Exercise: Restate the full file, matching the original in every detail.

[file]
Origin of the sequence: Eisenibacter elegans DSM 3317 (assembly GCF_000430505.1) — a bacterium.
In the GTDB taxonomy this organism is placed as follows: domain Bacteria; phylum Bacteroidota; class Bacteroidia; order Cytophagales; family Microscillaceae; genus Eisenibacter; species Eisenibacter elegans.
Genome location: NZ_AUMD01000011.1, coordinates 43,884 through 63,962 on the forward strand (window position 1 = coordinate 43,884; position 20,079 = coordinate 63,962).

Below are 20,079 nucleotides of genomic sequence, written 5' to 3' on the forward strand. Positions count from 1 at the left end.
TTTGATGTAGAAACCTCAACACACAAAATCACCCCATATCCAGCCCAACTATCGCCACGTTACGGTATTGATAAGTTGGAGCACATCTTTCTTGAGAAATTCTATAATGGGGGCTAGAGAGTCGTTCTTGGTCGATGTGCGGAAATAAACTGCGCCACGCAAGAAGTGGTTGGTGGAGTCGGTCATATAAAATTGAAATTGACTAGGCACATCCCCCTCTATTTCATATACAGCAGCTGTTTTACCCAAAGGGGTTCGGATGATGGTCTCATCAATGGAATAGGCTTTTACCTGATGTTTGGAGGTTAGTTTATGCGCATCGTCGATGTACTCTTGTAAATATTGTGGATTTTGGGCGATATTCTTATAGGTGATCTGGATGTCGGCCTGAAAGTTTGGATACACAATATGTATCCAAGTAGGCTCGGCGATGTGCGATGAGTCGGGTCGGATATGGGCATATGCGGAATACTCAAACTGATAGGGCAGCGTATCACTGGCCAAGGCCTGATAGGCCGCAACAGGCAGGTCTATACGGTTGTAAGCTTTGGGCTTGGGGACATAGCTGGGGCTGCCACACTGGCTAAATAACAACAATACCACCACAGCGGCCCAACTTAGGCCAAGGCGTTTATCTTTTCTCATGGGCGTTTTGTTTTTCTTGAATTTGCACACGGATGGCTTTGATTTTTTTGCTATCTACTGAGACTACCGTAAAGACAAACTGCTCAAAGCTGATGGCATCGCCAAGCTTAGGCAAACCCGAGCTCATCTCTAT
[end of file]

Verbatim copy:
Origin of the sequence: Eisenibacter elegans DSM 3317 (assembly GCF_000430505.1) — a bacterium.
In the GTDB taxonomy this organism is placed as follows: domain Bacteria; phylum Bacteroidota; class Bacteroidia; order Cytophagales; family Microscillaceae; genus Eisenibacter; species Eisenibacter elegans.
Genome location: NZ_AUMD01000011.1, coordinates 43,884 through 63,962 on the forward strand (window position 1 = coordinate 43,884; position 20,079 = coordinate 63,962).

Below are 20,079 nucleotides of genomic sequence, written 5' to 3' on the forward strand. Positions count from 1 at the left end.
TTTGATGTAGAAACCTCAACACACAAAATCACCCCATATCCAGCCCAACTATCGCCACGTTACGGTATTGATAAGTTGGAGCACATCTTTCTTGAGAAATTCTATAATGGGGGCTAGAGAGTCGTTCTTGGTCGATGTGCGGAAATAAACTGCGCCACGCAAGAAGTGGTTGGTGGAGTCGGTCATATAAAATTGAAATTGACTAGGCACATCCCCCTCTATTTCATATACAGCAGCTGTTTTACCCAAAGGGGTTCGGATGATGGTCTCATCAATGGAATAGGCTTTTACCTGATGTTTGGAGGTTAGTTTATGCGCATCGTCGATGTACTCTTGTAAATATTGTGGATTTTGGGCGATATTCTTATAGGTGATCTGGATGTCGGCCTGAAAGTTTGGATACACAATATGTATCCAAGTAGGCTCGGCGATGTGCGATGAGTCGGGTCGGATATGGGCATATGCGGAATACTCAAACTGATAGGGCAGCGTATCACTGGCCAAGGCCTGATAGGCCGCAACAGGCAGGTCTATACGGTTGTAAGCTTTGGGCTTGGGGACATAGCTGGGGCTGCCACACTGGCTAAATAACAACAATACCACCACAGCGGCCCAACTTAGGCCAAGGCGTTTATCTTTTCTCATGGGCGTTTTGTTTTTCTTGAATTTGCACACGGATGGCTTTGATTTTTTTGCTATCTACTGAGACTACCGTAAAGACAAACTGCTCAAAGCTGATGGCATCGCCAAGCTTAGGCAAACCCGAGCTCATCTCTAT